The COVID-19 pandemic is still in the headlines of media outlets both nationally and globally. Among other things, it forced many countries to postpone important plebiscites. Poland, for example, postponed the presidential elections scheduled for May 10. It is possible that the Serbian authorities do the same with the parliamentary elections. Because of the seriousness of situation in New York, Democratic Party cancelled the primaries so important for the country before the presidential elections.
Perhaps Armenia, where the coronavirus pandemic forced the authorities to postpone the voting scheduled for April 5, would enjoy a neighbourhood with the above countries, but the situation in the country is far away from what is going on in Warsaw and New York.
National features of Armenian constitutional reforms
According to experts, amending the text of constitution is not a novel thing. Many states have used this practice at different times for different purposes. Life does not stand still, posing new challenges. If a constitution is not just a compilation of beautiful words, but a working document, it has to be changed. But Armenian constitutional reforms have their own national characteristics.
In December 2015, Armenia held a constitutional referendum, which turned Armenia from a presidential republic to a parliamentary one. The institute of presidency was preserved, but the powers of the president were greatly curtailed, with the prime minister assuming all the power. The referendum was held when the then President of Armenia Serzh Sargsyan was ending his second term in office. He did not plan to leave the office, as his team came up with a great idea. To make this idea come true, it was necessary to turn Armenia into a parliamentary republic, to reduce presidential powers, and to have the head of state move from the office of the president to the office of the prime minister along with the main real powers to govern the country. It seemed that the plan should work, because the referendum was held, the constitution was changed, and Serzh Sargsyan was indeed appointed as the new prime minister of Armenia. But... the revolution changed the power balance in Armenia.
And now the new Prime Minister Nikol Pashinyan is going to alter the constitution.
Prime Minister vs. Constitutional Court
Interestingly, the issue that the Armenian authorities are going to bring to the voting as amendment to the constitution is sort of a personal matter, as they want to terminate the powers of the Chairman of the Constitutional Court of Armenia, Hrayr Tovmasyan, and six other judges of the court. According to Pashinyan, when some judges have been on their post for 30 years and others for 12 years, this creates an imbalance and undermines the authority of the Constitutional Court. In fact, his motive is completely different. Pashinyan is in a state of serious confrontation with the incumbent chairman of the Constitutional Court, Hrayr Tovmasyan. He and most of the members of the court took office even before the "barbecue revolution" of Nikol Pashinyan. And the Constitutional Court is not going to turn a blind eye on all the ‘revolutionary ideas’ of Pashinyan.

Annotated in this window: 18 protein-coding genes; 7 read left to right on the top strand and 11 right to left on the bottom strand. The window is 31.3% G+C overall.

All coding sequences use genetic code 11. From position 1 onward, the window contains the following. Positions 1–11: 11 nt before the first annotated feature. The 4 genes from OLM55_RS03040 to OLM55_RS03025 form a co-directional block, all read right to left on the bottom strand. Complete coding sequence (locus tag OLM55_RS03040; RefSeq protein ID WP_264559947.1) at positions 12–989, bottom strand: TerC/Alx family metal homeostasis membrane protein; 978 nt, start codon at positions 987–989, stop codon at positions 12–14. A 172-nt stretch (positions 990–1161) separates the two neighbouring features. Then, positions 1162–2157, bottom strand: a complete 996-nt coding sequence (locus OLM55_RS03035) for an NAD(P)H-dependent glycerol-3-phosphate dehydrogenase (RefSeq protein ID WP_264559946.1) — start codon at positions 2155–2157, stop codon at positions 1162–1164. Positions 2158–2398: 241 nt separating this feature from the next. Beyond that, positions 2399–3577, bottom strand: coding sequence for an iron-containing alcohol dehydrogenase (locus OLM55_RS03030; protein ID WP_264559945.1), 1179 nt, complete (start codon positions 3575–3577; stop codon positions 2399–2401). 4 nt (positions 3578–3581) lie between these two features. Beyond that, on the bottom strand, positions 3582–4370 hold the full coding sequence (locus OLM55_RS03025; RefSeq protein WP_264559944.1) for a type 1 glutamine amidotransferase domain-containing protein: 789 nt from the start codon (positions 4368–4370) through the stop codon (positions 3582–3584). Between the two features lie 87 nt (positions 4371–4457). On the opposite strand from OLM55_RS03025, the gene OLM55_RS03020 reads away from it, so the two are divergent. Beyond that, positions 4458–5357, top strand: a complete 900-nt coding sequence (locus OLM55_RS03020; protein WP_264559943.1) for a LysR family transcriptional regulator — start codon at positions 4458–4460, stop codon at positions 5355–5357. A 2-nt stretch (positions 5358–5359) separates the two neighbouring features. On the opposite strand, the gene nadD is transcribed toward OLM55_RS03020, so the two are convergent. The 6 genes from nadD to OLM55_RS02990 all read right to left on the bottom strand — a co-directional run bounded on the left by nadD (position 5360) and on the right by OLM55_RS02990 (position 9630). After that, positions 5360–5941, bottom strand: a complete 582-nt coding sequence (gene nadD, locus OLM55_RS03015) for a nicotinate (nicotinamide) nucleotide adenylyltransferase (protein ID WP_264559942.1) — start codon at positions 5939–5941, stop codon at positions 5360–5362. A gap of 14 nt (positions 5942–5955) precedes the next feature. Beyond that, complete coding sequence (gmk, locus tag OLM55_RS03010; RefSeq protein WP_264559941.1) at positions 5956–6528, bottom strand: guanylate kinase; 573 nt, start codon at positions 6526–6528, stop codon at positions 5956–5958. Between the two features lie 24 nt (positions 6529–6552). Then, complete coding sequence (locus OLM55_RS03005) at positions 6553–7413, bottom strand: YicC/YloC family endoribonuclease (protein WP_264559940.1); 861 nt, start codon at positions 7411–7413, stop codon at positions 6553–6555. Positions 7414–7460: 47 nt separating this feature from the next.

Apparently, the stakes for the "People’s Prime Minister" are quite high. As the head of government, Pashinyan leads the executive branch, forms a loyal cabinet and can even consider the Armenian President, Armen Sargsyan, as a kind of decorative figure or “an English queen who reigns but does not rule.” After the early parliamentary elections, Pashinyan’s faction My Step has a stable majority in the Armenian parliament. But Pashinyan and his cabinet no longer control the judicial branch of the power. That’s why the “revolutionary prime minister” needs to gain control over this branch of the government more than ever.
As soon as Pashinyan came to power, he initiated several high-profile investigations and trials. One of them was the March 1 Case, that is, the shooting of protesters calling to cancel the results of the 2008 presidential elections on March 1, 2008 in Yerevan. Robert Kocharian was the main defendant in this case. We can also note the corruption case in the army against General Manvel Grigoryan. Grigoryan is also responsible for war crimes and crimes against humanity in Azerbaijan. Armenian investigators found in his house boxes with stolen stew, army underwear, toilet paper, an ambulance car and even a funeral wreath. Pashinyan’s team hoped to significantly replenish the Armenian budget with the money confiscated from corrupt officials. But most importantly, Nikol Pashinyan hoped for a long time to imprison his most dangerous opponent from the powerful Karabakh Clan.